April 8, 2004

Rice's 9/11 Testimony

I just finished listening to Dr. Condi Rice's testimony to the 9/11 Commission -- as much as I could catch at my office -- and I'm equal parts disappointed and ticked off.

First, I can't tell you how irritating it is to have a live audience at these hearings, and even over the radio you could tell which commissioner was playing to them -- Richard Ben-Veniste. This shouldn't be the forum for one-liners and zingers, but certain members of this commission have decided that it's suddenly appropriate to deliver them, along with long speeches, to witnesses. Further, the questioning seemed to go far afield when former Senator Bob Kerrey started his "questioning" by blasting the military strategy being used currently in Iraq. What?? When did the 9/11 Commission suddenly become the Joint Armed Services Committee? It was a political cheap shot, in a morning full of them, all designed (despite Kerrey's demurral) to pander to the microphones and the live audience in attendance.

Dr. Rice's performance, furthermore, was a mild disappointment. She seemed flustered on several occasions, especially when the commissioners talked over her answers, and was too repetitive. She missed several opportunities to correct the record (see Rocket Man's excellent live blog for more detail), although she did catch a number of others. It may just be a case of unrealistic expectations; I expected more confidence and power from her than perhaps she's capable of delivering under these circumstances.

I'll post more later, but my overall take on this morning is that of profound disappointment with the entire 9/11 Commission process.

UPDATE: Eric in Waco thinks I may have been too harsh on Condi, and perhaps he's right; one disadvantage of experiencing it via radio rather than television, I suppose. Rocket Man thinks she did pretty well also, but not as well as he'd hoped, either. I'll say this: I never got the impression that she was hiding anything or being insincere, and I also never got the impression that she was blame-shifting to previous administrations or personnel. She took the correct historical approach, which is that our inadequate response to Islamofascist terror goes back many years, over administrations from both parties.

As far as the Commission itself, they didn't impress me one bit. Kerrey couldn't even get Rice's name straight. I understand mixing up the name once while discussing someone else's testimony, but he referred to her at least a half-dozen times as "Dr. Clarke." Review of intelligence data is all about detail, and here we have someone who can't even keep a witness's name straight when they're sitting in front of him -- and it's not like Condoleezza Rice is obscure or unknown. His complaint that she was trying to filibuster him, in my mind, was a classic case of projection, as he kept barking out long-winded questions and cutting off her answers with pithy little one-liners. Ben-Veniste did much the same thing.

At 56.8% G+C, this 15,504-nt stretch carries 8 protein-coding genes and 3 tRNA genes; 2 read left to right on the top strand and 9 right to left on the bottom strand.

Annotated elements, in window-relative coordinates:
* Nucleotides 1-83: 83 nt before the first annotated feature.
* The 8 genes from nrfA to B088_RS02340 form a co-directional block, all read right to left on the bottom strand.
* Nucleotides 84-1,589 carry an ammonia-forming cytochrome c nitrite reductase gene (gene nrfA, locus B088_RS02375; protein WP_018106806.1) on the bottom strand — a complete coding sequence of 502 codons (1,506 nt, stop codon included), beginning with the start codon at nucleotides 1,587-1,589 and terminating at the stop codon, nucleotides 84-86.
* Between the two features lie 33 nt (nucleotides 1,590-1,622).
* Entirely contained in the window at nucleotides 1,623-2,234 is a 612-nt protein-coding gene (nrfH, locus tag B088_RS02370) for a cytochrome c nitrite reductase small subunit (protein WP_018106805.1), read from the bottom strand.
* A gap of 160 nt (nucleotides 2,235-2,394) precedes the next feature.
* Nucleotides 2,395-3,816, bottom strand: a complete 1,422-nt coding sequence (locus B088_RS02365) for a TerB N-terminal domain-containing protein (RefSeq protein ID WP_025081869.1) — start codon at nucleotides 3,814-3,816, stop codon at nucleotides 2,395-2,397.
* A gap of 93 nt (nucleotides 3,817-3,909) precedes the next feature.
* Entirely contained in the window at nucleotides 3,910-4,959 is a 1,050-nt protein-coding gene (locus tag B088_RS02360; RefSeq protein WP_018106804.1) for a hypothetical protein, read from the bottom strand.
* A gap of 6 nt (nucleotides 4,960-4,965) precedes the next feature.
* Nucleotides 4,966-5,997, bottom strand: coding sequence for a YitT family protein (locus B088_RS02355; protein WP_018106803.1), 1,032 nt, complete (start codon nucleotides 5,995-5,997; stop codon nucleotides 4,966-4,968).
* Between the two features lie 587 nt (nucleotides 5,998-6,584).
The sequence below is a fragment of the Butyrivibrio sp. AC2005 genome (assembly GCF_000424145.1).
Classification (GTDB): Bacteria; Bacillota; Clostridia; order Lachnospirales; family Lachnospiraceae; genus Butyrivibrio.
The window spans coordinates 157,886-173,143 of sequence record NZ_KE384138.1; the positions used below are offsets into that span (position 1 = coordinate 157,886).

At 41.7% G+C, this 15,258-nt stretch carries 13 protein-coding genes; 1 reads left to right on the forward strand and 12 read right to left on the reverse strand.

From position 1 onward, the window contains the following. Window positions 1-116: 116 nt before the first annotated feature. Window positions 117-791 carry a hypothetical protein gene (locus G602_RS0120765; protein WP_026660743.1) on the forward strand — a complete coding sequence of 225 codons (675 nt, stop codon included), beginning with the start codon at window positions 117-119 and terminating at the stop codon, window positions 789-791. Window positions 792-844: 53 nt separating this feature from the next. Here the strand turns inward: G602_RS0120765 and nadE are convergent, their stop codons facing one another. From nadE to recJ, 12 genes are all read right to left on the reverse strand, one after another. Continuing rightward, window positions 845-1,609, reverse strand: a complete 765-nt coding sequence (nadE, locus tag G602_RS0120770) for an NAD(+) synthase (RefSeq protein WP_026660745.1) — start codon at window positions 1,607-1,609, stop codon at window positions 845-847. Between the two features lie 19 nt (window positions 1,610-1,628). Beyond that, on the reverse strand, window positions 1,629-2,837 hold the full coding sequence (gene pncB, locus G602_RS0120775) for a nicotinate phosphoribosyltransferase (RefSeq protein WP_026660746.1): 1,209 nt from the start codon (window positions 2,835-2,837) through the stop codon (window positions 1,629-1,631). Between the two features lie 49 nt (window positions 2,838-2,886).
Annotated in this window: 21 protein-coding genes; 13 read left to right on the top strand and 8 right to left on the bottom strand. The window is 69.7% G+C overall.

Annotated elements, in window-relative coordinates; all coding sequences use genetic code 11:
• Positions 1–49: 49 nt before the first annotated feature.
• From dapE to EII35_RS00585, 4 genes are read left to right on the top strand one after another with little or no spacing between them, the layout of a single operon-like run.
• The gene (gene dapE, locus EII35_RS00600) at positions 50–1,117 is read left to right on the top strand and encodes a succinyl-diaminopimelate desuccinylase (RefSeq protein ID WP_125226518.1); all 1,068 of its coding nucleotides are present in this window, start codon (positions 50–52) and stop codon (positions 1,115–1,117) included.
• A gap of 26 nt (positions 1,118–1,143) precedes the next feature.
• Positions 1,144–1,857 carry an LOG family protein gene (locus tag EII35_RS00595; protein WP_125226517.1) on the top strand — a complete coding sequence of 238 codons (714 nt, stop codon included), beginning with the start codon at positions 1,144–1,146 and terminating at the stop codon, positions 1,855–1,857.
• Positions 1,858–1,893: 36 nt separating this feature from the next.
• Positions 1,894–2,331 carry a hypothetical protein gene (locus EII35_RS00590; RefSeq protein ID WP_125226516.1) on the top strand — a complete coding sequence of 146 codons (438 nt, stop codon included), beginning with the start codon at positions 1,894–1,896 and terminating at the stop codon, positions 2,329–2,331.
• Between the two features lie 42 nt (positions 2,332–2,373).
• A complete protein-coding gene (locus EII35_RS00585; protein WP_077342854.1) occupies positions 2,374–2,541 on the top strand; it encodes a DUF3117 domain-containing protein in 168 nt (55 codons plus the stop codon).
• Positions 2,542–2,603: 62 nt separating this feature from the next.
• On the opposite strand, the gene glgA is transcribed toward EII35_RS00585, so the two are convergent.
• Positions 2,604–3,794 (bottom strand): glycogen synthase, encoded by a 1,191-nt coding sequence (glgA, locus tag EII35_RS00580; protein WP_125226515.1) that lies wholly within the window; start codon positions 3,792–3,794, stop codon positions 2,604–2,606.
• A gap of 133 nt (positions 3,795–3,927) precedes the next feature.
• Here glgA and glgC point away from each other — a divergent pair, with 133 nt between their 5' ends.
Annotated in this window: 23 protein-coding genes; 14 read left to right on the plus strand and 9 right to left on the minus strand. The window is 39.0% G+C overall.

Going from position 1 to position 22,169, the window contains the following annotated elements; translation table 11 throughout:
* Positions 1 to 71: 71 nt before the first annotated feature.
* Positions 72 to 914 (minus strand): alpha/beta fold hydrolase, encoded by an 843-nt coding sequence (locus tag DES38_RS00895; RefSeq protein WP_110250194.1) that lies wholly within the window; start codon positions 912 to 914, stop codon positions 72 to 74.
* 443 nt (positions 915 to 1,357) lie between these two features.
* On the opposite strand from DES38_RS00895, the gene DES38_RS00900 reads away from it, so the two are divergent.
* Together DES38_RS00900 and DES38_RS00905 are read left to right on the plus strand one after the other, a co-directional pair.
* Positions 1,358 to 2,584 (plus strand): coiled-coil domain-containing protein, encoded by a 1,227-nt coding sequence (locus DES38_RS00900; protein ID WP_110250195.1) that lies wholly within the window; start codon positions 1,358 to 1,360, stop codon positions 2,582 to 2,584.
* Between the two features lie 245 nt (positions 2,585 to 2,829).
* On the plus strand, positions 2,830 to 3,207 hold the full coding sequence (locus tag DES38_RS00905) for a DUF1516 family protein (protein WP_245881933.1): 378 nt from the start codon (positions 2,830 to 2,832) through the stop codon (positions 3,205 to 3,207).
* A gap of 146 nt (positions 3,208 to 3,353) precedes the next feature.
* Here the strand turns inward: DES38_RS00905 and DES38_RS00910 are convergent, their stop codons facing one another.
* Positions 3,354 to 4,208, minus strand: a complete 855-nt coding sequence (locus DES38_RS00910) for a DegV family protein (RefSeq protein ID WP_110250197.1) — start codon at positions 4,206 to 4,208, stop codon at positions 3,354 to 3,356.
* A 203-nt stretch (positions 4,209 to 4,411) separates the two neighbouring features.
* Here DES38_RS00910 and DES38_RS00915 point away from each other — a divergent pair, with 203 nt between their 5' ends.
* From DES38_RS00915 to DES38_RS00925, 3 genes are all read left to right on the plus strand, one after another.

All in all, it underscored this commission's true mandate, as revealed by the questioning of Commissioner Roemer:

Doesn't that beg that there should have been more accountability? That there should have been a resignation or two? That there should have been you or the president saying to the rest of the administration, somehow, somewhere, that this was not done well enough?

Will someone please explain to me what that question has to do with understanding the reasons behind the intelligence and policy failures that led to 9/11? It's only slightly less relevant than Kerrey's monologue on military strategy for the Iraq occupation. If resignations were necessary, it would be up to the President to ask for them.

This commission intends on getting someone's butt in their briefcase before the end, and that's the only reason why this grandstanding has been put on for public display. Had this commission wanted to take their job seriously, they would have eschewed public testimony and worked behind the scenes to review the data necessary. The testimony could easily have been released in transcript form at the end. Instead, they allowed it to dissolve into political high theater, and now have poisoned the process so much that we will inevitably wind up with two radically different reports, one majority and one minority, that will seek to cast as much blame on the other side, instead of reaching solutions for the issues that caused the failures to occur.

As I posted before, it's very disappointing.


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» Dr. Rice's Testimony Wrapup from I love Jet Noise
A few links for those (like me) who had to work and missed Dr. Rice's testimony: Full hearing transcript from FoxNews Captain Ed over at Captain's Quarters was disappointed with Dr. Rice's performance, but noted he was listening on the [Read More]

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